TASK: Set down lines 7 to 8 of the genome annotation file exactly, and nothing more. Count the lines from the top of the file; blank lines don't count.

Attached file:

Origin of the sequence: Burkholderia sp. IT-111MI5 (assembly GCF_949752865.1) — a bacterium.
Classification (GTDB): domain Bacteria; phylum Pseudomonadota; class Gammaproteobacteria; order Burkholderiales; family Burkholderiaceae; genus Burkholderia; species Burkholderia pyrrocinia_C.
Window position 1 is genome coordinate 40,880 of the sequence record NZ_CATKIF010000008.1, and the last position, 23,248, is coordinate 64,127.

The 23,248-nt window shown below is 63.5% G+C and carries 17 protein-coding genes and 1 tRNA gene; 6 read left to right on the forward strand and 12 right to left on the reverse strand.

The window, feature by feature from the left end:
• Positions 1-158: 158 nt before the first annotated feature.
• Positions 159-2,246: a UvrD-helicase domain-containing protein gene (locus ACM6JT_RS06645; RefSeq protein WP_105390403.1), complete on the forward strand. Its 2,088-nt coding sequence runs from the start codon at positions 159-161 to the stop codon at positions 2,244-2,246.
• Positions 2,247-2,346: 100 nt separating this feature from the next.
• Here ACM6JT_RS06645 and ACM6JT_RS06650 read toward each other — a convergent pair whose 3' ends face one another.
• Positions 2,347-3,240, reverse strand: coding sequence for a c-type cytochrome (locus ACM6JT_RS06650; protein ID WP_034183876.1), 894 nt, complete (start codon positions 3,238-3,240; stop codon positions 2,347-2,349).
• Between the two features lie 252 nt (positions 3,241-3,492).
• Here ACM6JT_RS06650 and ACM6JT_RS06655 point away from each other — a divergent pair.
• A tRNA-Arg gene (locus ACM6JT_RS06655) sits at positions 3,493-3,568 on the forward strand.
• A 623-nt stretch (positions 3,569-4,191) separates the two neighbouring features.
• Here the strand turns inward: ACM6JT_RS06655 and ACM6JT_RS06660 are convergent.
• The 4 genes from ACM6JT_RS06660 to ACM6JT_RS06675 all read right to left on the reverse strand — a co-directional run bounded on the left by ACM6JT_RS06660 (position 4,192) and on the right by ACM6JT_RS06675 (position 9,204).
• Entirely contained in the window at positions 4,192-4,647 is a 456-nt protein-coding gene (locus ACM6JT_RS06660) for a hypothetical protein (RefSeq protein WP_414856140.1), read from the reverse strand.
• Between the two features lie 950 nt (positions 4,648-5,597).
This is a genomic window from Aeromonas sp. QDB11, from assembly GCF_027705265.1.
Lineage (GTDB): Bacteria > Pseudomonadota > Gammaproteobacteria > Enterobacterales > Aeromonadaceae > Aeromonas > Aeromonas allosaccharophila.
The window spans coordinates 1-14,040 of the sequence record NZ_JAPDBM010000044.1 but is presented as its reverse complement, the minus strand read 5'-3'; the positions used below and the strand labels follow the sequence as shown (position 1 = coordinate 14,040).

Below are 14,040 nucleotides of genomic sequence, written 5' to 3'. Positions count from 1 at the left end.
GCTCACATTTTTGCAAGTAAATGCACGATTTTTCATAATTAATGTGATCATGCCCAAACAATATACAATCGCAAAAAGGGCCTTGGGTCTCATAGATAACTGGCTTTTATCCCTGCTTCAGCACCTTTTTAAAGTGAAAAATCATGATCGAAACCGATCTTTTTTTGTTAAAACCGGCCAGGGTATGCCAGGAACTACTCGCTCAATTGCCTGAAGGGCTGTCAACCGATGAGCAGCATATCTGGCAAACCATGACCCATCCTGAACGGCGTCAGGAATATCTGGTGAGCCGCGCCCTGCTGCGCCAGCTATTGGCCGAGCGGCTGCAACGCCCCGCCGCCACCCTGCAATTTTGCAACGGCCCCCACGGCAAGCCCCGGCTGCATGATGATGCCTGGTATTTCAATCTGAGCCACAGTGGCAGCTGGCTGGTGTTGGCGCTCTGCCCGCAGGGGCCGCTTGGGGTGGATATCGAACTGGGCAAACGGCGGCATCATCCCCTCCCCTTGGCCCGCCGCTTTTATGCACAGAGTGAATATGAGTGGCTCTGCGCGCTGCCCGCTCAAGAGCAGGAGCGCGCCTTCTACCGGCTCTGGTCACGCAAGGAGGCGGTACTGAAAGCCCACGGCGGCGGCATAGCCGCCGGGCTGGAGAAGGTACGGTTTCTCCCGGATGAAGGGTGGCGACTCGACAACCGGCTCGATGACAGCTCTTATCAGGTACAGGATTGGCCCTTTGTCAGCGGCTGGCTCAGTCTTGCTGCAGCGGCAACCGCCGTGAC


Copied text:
• Positions 159-2,246: a UvrD-helicase domain-containing protein gene (locus ACM6JT_RS06645; RefSeq protein WP_105390403.1), complete on the forward strand. Its 2,088-nt coding sequence runs from the start codon at positions 159-161 to the stop codon at positions 2,244-2,246.
• Positions 2,247-2,346: 100 nt separating this feature from the next.